Red Sox general manager Ben Cherington, in an interview on “Down on the Farm,” suggested that his team’s farm system features as many talented prospects as at any time since he has been dealing with it. Cherington said that, since he started working as first the assistant director of player development in 2002 before taking over that department following that season, the team has more volume than ever. Still, he noted that it’s difficult to predict whether the current group of prospects has as much of an impact as the team produced from 2005-07, when a wave of six future All-Stars (Jonathan Papelbon, Hanley Ramirez, Jacoby Ellsbury, Jon Lester, Dustin Pedroia and Clay Buchholz) graduated from the team’s farm system.
“I think the system is as deep as it’s been since I’ve been involved, going back to 2002, 2003 when I first got started in player development,” said Cherington. “Whether the top end of that turns into the quality of big leaguers of Jon Lester, Dustin Pedroia, Jonathan Papelbon, Jacoby Ellsbury, etc., Clay Buchholz, turned into, remains to be seen. We did have a really talented group.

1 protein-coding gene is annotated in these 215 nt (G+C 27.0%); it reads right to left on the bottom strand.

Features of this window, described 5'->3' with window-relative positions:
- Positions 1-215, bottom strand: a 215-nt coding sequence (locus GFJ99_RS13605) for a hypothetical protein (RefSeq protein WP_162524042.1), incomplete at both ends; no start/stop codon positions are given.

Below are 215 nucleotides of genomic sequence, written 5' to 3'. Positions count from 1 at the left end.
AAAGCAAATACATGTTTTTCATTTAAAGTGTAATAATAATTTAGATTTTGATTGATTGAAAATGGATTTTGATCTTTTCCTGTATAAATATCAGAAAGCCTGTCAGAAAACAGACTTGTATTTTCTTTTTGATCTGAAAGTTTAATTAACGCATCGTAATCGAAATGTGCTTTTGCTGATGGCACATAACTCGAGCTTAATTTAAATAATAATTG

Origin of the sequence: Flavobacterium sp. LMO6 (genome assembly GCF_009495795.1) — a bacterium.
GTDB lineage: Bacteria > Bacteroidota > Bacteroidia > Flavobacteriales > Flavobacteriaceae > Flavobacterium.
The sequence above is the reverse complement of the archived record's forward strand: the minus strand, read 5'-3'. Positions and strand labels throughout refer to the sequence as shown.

“For the most part, those guys I mention — we talk about attrition, but there’s a group of guys who came through during those years that, a lot of them hit. A lot of them made the adjustment to the big leagues and were really good players. What remains to be seen is whether this current group makes the same adjustment that that previous group did and hits the same upside as that previous group. But I think in terms of total talent in the system, we’re as strong as we’ve been since I’ve been involved.”
Asked if it would be his inclination to hoard the team’s depth of prospects or to trade from it to improve the major league team, Cherington made his feelings clear, particularly as it relates to the burgeoning group of starting pitching prospects (Allen Webster, Rubby De La Rosa, Matt Barnes, Henry Owens, Brandon Workman, Anthony Ranaudo, etc.).
“Generally, we’d rather hoard it. I think it’s no secret that we have not had enough quality starting depth recently, guys that had a chance to come up and really give a jolt in the arm if we needed eight to 10 starts during the season,” said Cherington. “We haven’t had Jon Lester and Clay Buchholz coming up, with that level of upside or quality. That’s hugely important because of the importance of depth and being able to get through the season, but also, that’s where our next regular members of the rotation are coming from. It’s much like a position player — it’s less likely for a starting pitcher to just jump right into the starting rotation in any season without any big league experience whatsoever.
“For both reasons, we want to hoard as much of it as we can. We think we’re ahead of where we were last year, but still not where we’d like to be.”
The interview will air on WEEI 93.7 FM and WEEI.com on Sunday from 8:30-9 a.m. It will also be available on weei.com/podcast.
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